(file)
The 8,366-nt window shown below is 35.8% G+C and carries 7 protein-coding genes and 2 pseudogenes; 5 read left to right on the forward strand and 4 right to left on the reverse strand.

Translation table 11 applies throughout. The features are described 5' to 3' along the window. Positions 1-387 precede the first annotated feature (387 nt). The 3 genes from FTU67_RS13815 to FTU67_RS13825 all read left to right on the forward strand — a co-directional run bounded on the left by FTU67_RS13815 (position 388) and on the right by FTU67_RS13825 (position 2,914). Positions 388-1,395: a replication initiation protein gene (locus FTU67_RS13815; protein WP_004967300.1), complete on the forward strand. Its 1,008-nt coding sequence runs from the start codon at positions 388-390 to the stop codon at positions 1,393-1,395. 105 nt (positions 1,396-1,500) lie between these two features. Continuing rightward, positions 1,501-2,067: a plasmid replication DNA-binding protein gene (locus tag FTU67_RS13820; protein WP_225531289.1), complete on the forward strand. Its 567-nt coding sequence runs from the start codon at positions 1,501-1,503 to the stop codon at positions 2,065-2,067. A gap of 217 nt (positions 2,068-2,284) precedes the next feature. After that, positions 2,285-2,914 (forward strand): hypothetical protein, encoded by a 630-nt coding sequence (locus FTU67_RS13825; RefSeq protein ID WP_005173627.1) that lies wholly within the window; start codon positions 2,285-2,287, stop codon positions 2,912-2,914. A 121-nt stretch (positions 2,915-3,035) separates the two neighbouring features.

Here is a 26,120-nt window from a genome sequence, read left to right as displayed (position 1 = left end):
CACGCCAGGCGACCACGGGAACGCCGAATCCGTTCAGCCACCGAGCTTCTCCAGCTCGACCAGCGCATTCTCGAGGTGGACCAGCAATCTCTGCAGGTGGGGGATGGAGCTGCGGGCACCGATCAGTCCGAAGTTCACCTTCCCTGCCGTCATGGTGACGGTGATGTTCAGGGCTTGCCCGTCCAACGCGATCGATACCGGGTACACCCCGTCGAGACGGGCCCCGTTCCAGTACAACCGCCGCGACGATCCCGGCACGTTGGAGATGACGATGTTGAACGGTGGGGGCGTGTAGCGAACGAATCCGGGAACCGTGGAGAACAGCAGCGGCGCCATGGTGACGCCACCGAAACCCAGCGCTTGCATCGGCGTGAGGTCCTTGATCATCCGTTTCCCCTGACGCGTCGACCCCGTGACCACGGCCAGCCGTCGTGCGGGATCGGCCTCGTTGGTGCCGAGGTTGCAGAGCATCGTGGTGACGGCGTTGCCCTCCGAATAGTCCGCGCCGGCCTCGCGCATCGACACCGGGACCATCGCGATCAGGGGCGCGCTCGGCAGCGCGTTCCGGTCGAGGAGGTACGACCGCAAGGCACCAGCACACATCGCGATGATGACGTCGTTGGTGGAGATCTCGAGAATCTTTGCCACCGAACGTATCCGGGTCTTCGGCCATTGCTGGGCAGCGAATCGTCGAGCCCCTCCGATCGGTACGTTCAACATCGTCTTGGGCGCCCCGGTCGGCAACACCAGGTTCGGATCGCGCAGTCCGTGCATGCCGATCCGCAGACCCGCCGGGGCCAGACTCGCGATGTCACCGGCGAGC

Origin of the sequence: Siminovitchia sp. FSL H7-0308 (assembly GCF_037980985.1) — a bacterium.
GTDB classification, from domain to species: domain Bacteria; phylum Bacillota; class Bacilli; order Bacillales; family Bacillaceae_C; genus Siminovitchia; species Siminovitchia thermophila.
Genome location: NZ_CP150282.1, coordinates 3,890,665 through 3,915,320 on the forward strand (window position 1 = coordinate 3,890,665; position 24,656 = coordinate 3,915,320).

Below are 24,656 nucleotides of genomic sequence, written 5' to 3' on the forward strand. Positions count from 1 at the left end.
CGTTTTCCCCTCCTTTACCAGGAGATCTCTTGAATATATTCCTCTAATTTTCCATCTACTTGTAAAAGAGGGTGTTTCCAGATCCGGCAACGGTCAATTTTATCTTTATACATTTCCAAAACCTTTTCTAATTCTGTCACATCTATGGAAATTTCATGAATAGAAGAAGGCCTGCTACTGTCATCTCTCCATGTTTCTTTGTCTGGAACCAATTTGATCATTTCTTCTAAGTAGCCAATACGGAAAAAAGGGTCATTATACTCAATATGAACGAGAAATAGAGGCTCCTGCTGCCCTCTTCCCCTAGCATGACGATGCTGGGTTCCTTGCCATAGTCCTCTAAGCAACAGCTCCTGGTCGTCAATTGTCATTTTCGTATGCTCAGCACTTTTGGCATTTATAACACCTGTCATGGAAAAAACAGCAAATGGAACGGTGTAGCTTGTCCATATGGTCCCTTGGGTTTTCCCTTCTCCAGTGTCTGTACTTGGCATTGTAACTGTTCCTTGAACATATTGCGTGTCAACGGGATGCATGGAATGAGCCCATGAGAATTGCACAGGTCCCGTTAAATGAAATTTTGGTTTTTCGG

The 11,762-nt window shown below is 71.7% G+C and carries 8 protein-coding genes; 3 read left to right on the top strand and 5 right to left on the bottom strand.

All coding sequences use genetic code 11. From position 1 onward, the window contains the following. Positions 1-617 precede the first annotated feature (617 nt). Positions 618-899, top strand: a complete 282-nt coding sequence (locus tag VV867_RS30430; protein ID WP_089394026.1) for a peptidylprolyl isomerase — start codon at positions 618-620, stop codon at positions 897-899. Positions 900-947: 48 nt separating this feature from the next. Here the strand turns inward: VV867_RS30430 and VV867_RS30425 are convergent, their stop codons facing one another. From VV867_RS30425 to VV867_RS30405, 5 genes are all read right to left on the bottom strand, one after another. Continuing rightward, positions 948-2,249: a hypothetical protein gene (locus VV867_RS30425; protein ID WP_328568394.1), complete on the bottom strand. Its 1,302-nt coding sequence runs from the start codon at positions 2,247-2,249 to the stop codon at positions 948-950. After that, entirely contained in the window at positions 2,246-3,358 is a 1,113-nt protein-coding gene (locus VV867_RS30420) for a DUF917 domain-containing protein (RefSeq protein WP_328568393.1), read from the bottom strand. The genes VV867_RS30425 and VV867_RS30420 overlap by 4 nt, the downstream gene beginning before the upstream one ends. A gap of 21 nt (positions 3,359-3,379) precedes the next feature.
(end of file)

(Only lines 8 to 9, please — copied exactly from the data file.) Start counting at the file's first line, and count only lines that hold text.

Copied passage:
Below are 24,656 nucleotides of genomic sequence, written 5' to 3' on the forward strand. Positions count from 1 at the left end.
CGTTTTCCCCTCCTTTACCAGGAGATCTCTTGAATATATTCCTCTAATTTTCCATCTACTTGTAAAAGAGGGTGTTTCCAGATCCGGCAACGGTCAATTTTATCTTTATACATTTCCAAAACCTTTTCTAATTCTGTCACATCTATGGAAATTTCATGAATAGAAGAAGGCCTGCTACTGTCATCTCTCCATGTTTCTTTGTCTGGAACCAATTTGATCATTTCTTCTAAGTAGCCAATACGGAAAAAAGGGTCATTATACTCAATATGAACGAGAAATAGAGGCTCCTGCTGCCCTCTTCCCCTAGCATGACGATGCTGGGTTCCTTGCCATAGTCCTCTAAGCAACAGCTCCTGGTCGTCAATTGTCATTTTCGTATGCTCAGCACTTTTGGCATTTATAACACCTGTCATGGAAAAAACAGCAAATGGAACGGTGTAGCTTGTCCATATGGTCCCTTGGGTTTTCCCTTCTCCAGTGTCTGTACTTGGCATTGTAACTGTTCCTTGAACATATTGCGTGTCAACGGGATGCATGGAATGAGCCCATGAGAATTGCACAGGTCCCGTTAAATGAAATTTTGGTTTTTCGG